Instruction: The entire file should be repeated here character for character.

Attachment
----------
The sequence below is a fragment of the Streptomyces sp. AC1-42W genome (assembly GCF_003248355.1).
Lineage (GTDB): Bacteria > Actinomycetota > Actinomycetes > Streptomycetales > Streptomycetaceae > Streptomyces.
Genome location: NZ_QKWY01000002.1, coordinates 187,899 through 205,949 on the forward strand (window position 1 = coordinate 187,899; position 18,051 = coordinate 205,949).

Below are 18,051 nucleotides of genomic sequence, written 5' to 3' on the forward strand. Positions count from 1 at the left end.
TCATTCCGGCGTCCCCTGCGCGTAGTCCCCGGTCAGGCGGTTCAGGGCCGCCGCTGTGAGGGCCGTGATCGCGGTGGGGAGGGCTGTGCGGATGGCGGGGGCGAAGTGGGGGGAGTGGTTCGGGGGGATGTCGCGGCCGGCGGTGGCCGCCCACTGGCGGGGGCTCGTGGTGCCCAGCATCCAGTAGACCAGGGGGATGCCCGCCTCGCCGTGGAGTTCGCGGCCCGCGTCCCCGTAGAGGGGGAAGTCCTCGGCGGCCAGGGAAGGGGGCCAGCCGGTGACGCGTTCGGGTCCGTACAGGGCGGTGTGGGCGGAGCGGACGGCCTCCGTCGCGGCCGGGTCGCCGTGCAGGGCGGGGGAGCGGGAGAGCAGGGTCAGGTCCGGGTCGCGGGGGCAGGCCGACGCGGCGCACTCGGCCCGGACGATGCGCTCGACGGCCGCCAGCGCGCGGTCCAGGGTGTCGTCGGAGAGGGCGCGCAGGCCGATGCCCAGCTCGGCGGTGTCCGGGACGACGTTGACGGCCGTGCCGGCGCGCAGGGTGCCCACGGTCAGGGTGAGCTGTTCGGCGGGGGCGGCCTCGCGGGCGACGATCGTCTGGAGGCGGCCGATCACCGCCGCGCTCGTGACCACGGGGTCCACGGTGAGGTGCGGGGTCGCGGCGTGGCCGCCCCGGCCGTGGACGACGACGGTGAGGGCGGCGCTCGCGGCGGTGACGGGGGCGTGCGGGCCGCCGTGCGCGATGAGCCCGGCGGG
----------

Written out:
The sequence below is a fragment of the Streptomyces sp. AC1-42W genome (assembly GCF_003248355.1).
Lineage (GTDB): Bacteria > Actinomycetota > Actinomycetes > Streptomycetales > Streptomycetaceae > Streptomyces.
Genome location: NZ_QKWY01000002.1, coordinates 187,899 through 205,949 on the forward strand (window position 1 = coordinate 187,899; position 18,051 = coordinate 205,949).

Below are 18,051 nucleotides of genomic sequence, written 5' to 3' on the forward strand. Positions count from 1 at the left end.
TCATTCCGGCGTCCCCTGCGCGTAGTCCCCGGTCAGGCGGTTCAGGGCCGCCGCTGTGAGGGCCGTGATCGCGGTGGGGAGGGCTGTGCGGATGGCGGGGGCGAAGTGGGGGGAGTGGTTCGGGGGGATGTCGCGGCCGGCGGTGGCCGCCCACTGGCGGGGGCTCGTGGTGCCCAGCATCCAGTAGACCAGGGGGATGCCCGCCTCGCCGTGGAGTTCGCGGCCCGCGTCCCCGTAGAGGGGGAAGTCCTCGGCGGCCAGGGAAGGGGGCCAGCCGGTGACGCGTTCGGGTCCGTACAGGGCGGTGTGGGCGGAGCGGACGGCCTCCGTCGCGGCCGGGTCGCCGTGCAGGGCGGGGGAGCGGGAGAGCAGGGTCAGGTCCGGGTCGCGGGGGCAGGCCGACGCGGCGCACTCGGCCCGGACGATGCGCTCGACGGCCGCCAGCGCGCGGTCCAGGGTGTCGTCGGAGAGGGCGCGCAGGCCGATGCCCAGCTCGGCGGTGTCCGGGACGACGTTGACGGCCGTGCCGGCGCGCAGGGTGCCCACGGTCAGGGTGAGCTGTTCGGCGGGGGCGGCCTCGCGGGCGACGATCGTCTGGAGGCGGCCGATCACCGCCGCGCTCGTGACCACGGGGTCCACGGTGAGGTGCGGGGTCGCGGCGTGGCCGCCCCGGCCGTGGACGACGACGGTGAGGGCGGCGCTCGCGGCGGTGACGGGGGCGTGCGGGCCGCCGTGCGCGATGAGCCCGGCGGG